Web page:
Environmental heat stress on maternal physiology and fetal blood flow in pregnant subsistence farmers in The Gambia, west Africa: an observational cohort study

Ana Bonell, Bakary Sonko, Jainaba Badjie, Tida Samateh, Tida Saidy, Fatou Sasseh, Yahya Sallah, Kebba Bajo, Kris Murray, Jane Hirst, Ana Vicedo-Cabrera, Andrew Prentice, Neil Maxwell, Andy Haines

Research output: Contribution to journalArticlepeer-review


Background Anthropogenic climate change has caused extreme temperatures worldwide, with data showing that sub-Saharan Africa is especially vulnerable to these changes. In sub-Saharan Africa, women comprise 50% of the agricultural workforce, often working throughout pregnancy despite heat exposure increasing the risk of adverse birth outcomes. In this study, we aimed to improve understanding of the pathophysiological mechanisms responsible for the adverse health outcomes resulting from environmental heat stress in pregnant subsistence farmers. We also aimed to provide data to establish whether environmental heat stress also has physiological effects
on the fetus.

Methods We conducted an observational cohort study in West Kiang, The Gambia, at the field station for the Medical Research Council Unit The Gambia at London School of Hygiene & Tropical Medicine (named the MRC Keneba field
station). Pregnant women who were aged 16 years or older and who were at manual daily tasks of living. Participants were ineligible if they refused to provide consent, had multiple pregnancies (eg, if they had twins), were acutely unwell, or were diagnosed with pre-eclampsia or eclampsia. Heat stress was
measured by wet bulb globe temperature (WBGT) and by using the universal thermal climate index (UTCI), and maternal heat strain was directly measured by modified physiological strain index calculated from heart rate and skin
temperature. Outcome measures of fetal heart rate (FHR) and fetal strain (defined as a FHR >160 beats per min [bpm] or period. Multivariable repeated measure models (linear regression for FHR, and logistic regression for fetal strain) were used to evaluate the association of heat stress and heat strain with acute fetal strain.

Findings Between Aug 26, 2019, and March 27, 2020, 92 eligible participants were recruited to the study. Extreme heat exposure was frequent, with average exposures of WBGT of 27·2°C (SD 3·6°C) and UTCI equivalent temperature of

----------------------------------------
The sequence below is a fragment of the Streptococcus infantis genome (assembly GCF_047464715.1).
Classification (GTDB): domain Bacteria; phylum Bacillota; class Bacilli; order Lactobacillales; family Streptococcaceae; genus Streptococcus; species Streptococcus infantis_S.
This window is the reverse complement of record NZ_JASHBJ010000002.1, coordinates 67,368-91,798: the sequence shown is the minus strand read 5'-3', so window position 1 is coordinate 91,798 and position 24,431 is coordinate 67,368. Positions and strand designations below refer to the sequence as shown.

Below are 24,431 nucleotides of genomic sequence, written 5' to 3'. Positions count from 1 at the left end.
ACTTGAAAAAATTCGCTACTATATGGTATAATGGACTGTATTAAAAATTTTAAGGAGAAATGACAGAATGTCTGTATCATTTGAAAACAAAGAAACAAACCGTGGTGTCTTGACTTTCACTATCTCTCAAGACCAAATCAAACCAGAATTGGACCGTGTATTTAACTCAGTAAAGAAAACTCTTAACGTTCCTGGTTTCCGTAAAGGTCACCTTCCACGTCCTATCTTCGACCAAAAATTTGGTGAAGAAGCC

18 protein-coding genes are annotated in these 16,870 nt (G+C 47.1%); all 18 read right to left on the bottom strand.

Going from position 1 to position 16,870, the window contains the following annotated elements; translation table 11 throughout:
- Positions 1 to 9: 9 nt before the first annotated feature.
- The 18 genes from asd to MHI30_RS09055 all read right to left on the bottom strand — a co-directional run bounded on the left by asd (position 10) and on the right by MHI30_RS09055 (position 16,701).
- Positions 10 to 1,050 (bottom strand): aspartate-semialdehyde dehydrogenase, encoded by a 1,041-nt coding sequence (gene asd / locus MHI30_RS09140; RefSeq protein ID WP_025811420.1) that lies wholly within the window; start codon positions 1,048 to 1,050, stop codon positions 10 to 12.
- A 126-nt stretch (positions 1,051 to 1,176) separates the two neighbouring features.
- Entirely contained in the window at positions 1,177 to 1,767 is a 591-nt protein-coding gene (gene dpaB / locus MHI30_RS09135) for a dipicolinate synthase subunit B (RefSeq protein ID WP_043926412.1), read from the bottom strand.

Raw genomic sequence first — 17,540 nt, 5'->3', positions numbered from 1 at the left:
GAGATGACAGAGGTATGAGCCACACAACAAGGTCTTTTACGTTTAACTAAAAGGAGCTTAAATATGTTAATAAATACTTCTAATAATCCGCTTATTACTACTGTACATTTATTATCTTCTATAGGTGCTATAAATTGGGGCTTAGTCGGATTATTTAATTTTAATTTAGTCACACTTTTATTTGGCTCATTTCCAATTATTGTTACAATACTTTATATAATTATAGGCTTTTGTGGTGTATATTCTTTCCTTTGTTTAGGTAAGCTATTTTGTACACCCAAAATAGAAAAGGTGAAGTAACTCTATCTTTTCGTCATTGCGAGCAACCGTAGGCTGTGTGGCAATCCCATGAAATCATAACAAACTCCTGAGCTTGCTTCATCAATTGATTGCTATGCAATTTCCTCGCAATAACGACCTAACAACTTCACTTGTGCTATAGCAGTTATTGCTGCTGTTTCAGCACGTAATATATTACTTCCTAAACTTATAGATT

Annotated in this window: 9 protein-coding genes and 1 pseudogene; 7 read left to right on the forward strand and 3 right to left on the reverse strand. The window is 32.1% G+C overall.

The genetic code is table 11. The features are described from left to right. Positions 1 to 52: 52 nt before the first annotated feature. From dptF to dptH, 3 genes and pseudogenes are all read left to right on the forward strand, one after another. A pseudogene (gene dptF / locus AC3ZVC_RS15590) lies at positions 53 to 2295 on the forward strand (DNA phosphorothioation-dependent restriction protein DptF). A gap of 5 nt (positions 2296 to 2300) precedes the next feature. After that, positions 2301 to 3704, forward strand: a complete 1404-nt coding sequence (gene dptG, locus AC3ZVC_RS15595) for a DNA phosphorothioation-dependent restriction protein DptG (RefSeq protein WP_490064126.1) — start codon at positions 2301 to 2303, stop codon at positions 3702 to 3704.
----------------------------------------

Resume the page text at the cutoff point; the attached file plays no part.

34·0°C (SD 3·7°C). The total effect of UTCI on fetal strain resulted in an odds ratio (OR) of 1·17 (95% CI 1·09–1·29; padjusted OR of maternal heat strain on fetal strain was 1·20 (1·01–1·43; p=0·038), using the UTCI model, with each unit increase.

Interpretation Data from our study show that decreasing maternal exposure to heat stress and heat strain is likely to reduce fetal strain, with the potential to reduce adverse birth outcomes. Further work that explores the association
between heat stress and pregnancy outcomes in a variety of settings and populations is urgently needed to develop effective interventions.
Original languageEnglish
Pages (from-to)e968-e976
Number of pages12
JournalLancet Planetary Health
Issue number12
Publication statusPublished - 7 Dec 2022

Bibliographical note

Funding Information:
This project was funded by the Wellcome Trust through the Wellcome Trust Global Health PhD Fellowship awarded to AB (216336/Z/19/Z). We would like to acknowledge the communities in West Kiang for their support and engagement with the project, especially the pregnant participants enrolled in the trial.

Publisher Copyright:
© 2022 The Author(s). Published by Elsevier Ltd. This is an Open Access article under the CC BY 4.0 license


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